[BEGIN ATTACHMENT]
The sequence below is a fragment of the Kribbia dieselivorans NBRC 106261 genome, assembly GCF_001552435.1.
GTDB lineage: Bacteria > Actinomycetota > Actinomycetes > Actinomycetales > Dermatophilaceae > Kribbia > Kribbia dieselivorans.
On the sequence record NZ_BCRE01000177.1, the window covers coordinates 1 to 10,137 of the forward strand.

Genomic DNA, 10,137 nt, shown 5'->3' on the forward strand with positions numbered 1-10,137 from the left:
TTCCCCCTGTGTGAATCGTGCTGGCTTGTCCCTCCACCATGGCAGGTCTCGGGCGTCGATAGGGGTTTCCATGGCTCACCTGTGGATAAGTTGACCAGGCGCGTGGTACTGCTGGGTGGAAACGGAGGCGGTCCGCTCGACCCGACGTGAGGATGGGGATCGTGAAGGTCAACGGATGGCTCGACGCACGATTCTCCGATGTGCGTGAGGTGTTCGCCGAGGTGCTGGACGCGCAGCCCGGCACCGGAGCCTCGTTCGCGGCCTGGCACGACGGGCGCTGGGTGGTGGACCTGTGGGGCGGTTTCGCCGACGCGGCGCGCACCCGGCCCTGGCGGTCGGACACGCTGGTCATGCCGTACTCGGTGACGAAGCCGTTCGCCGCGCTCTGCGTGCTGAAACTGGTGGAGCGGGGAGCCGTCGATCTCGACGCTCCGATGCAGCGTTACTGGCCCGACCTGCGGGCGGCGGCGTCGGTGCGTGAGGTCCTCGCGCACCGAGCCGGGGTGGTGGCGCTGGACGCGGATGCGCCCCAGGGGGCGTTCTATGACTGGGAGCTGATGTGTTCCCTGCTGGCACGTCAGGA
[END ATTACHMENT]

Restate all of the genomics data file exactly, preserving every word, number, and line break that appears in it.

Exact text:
The sequence below is a fragment of the Kribbia dieselivorans NBRC 106261 genome, assembly GCF_001552435.1.
GTDB lineage: Bacteria > Actinomycetota > Actinomycetes > Actinomycetales > Dermatophilaceae > Kribbia > Kribbia dieselivorans.
On the sequence record NZ_BCRE01000177.1, the window covers coordinates 1 to 10,137 of the forward strand.

Genomic DNA, 10,137 nt, shown 5'->3' on the forward strand with positions numbered 1-10,137 from the left:
TTCCCCCTGTGTGAATCGTGCTGGCTTGTCCCTCCACCATGGCAGGTCTCGGGCGTCGATAGGGGTTTCCATGGCTCACCTGTGGATAAGTTGACCAGGCGCGTGGTACTGCTGGGTGGAAACGGAGGCGGTCCGCTCGACCCGACGTGAGGATGGGGATCGTGAAGGTCAACGGATGGCTCGACGCACGATTCTCCGATGTGCGTGAGGTGTTCGCCGAGGTGCTGGACGCGCAGCCCGGCACCGGAGCCTCGTTCGCGGCCTGGCACGACGGGCGCTGGGTGGTGGACCTGTGGGGCGGTTTCGCCGACGCGGCGCGCACCCGGCCCTGGCGGTCGGACACGCTGGTCATGCCGTACTCGGTGACGAAGCCGTTCGCCGCGCTCTGCGTGCTGAAACTGGTGGAGCGGGGAGCCGTCGATCTCGACGCTCCGATGCAGCGTTACTGGCCCGACCTGCGGGCGGCGGCGTCGGTGCGTGAGGTCCTCGCGCACCGAGCCGGGGTGGTGGCGCTGGACGCGGATGCGCCCCAGGGGGCGTTCTATGACTGGGAGCTGATGTGTTCCCTGCTGGCACGTCAGGA